We are just beginning to understand the relationship between healthy sleep patterns and a healthy brain. Neurotrophins, like BDNF, rhythmically rise and fall with the sleep-wake cycle (Read my post on ‘Neurotrophins are brain fertilizers’ for some background!). In animal models of sleep apnea, sleep deprivation reduces BDNF and causes learning impairments (Xie Nuerobiol Dis 2010). When I think about the hospital environment, I think about one in which there is always activity (light, talking, sound) day and night; not an environment conducive to sleep. I wonder how this environment impacts recovery after a brain injury. Researchers are just beginning to investigate how sleep interruption and deprivation, such as that experienced in a hospital, influence brain plasticity after stroke and brain injury. In one study, using a rat model of stroke, researchers in Zurich (Bassetti group, Sleep 2010) showed that animals with 12 hour sleep deprivation or 3 days of interrupted sleep beginning one day after a stroke had worsening of brain damage and an increase in genes responsible for blunting growth of dendrites (the little branches that extend out to reach neighbouring neurons). This is a big concern since branching of dendrites and growth and strengthening of synaptic connections are believed to play a key role in plasticity and recovery.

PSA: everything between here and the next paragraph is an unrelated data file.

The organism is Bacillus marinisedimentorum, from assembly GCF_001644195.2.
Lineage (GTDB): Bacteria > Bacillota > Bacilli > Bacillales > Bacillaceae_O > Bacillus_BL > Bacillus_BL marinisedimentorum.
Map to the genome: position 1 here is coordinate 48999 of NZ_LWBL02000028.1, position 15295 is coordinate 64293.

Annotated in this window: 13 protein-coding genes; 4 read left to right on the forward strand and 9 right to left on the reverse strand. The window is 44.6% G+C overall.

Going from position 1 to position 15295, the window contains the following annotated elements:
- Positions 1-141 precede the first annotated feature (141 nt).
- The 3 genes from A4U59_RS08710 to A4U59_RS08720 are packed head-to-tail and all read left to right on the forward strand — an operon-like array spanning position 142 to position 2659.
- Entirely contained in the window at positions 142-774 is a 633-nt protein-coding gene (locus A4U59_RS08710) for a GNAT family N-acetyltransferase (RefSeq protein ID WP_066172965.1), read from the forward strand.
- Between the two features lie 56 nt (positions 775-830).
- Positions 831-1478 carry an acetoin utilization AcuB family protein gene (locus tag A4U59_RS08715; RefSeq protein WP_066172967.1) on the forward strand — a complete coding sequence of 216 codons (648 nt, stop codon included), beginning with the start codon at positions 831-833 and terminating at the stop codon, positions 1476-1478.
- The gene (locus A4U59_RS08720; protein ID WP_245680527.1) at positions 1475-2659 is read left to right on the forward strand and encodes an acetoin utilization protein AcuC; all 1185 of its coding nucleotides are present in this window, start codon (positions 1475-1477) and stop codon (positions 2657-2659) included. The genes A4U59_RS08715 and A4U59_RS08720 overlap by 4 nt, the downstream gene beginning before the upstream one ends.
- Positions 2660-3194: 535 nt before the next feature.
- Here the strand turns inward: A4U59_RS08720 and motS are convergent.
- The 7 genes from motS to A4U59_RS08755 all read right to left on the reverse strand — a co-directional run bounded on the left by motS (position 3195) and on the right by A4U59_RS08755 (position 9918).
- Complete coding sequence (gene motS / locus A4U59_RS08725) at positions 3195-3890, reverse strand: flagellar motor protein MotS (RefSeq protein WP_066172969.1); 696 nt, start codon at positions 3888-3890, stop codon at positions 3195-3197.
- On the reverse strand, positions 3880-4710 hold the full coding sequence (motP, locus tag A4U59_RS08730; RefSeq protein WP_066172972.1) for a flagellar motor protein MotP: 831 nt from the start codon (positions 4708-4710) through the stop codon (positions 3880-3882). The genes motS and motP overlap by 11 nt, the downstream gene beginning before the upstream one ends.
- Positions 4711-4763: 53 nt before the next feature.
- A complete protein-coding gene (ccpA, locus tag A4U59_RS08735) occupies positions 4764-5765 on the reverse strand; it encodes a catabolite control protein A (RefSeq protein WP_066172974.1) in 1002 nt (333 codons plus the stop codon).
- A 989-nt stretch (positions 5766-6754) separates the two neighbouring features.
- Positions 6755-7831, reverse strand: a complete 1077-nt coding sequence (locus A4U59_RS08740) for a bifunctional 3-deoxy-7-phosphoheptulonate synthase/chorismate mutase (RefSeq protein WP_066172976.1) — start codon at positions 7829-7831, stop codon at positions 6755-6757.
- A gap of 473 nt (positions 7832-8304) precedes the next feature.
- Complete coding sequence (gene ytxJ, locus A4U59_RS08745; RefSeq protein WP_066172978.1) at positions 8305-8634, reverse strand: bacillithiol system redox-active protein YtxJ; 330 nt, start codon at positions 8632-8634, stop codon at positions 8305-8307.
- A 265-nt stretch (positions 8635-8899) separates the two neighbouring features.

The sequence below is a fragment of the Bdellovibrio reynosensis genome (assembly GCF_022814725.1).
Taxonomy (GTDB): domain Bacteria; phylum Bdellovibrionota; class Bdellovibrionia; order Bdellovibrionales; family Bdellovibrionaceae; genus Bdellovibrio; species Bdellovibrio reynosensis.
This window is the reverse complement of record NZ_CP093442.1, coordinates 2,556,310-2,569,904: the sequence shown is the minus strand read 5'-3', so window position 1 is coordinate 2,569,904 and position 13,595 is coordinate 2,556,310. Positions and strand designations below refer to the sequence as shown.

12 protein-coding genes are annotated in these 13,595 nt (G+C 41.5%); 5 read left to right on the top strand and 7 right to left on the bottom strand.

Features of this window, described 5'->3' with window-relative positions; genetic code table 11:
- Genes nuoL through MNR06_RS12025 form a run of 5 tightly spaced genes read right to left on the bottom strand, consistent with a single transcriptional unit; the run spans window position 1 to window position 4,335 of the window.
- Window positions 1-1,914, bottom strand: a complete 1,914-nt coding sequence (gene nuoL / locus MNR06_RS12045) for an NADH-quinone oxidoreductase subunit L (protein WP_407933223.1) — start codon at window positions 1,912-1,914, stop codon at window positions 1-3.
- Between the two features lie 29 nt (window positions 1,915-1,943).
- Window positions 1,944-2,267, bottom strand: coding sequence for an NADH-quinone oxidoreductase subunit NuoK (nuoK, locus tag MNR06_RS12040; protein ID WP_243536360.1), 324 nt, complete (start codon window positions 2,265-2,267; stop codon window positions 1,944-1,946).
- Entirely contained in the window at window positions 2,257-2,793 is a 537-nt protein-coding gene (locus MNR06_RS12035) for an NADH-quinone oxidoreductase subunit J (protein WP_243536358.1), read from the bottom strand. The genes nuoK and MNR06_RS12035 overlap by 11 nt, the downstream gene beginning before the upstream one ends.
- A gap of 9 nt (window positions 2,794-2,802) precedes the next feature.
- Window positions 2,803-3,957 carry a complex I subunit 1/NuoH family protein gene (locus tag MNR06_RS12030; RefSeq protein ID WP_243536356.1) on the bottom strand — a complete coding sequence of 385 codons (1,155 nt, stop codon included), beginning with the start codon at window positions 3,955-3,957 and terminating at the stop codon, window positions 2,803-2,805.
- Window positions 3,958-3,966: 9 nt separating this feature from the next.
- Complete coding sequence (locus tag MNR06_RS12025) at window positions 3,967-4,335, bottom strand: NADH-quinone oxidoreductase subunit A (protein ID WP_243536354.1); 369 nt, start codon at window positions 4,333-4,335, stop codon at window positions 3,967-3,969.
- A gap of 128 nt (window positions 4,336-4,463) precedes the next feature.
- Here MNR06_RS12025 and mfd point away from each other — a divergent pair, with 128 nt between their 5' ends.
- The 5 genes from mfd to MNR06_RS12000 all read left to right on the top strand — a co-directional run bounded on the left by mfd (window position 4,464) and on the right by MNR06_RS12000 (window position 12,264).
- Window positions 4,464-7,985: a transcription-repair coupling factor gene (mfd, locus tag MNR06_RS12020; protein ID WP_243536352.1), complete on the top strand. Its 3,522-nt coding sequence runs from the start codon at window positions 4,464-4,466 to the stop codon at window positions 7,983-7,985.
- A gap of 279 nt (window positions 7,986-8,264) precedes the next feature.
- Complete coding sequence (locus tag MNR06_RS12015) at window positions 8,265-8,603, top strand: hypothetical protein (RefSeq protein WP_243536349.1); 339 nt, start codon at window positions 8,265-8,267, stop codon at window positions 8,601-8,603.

Sleep is believed to be an active neurological process in which memories are solidly formed or ‘consolidated’ in the brain. At University of Montreal (Debas PNAS 2010), researchers have shown that the ability to remember a complex sequence of movements is enhanced with sleep. Researchers have also tested this phenomenon among people with stroke. They found that improvements in movement accuracy in an arm-control task were seen only in the stroke group that slept between training and the re-test (Boyd group at University of British Columbia 2009). This improvement was not seen in people without stroke or people who simply practiced the task in the morning and then in the evening (without a period of sleep). These findings suggest that good quality sleep is likely critical to relearning of movement after a brain injury (stroke, trauma, infection, bout of MS etc.). For supporters of people recovering from brain injury, think about how you can help protect that person’s sleep. The following website from Harvard Medical School details research-based approaches to enhancing sleep quality. Sweet dreams!http://healthysleep.med.harvard.edu/healthy/getting/overcoming/tips

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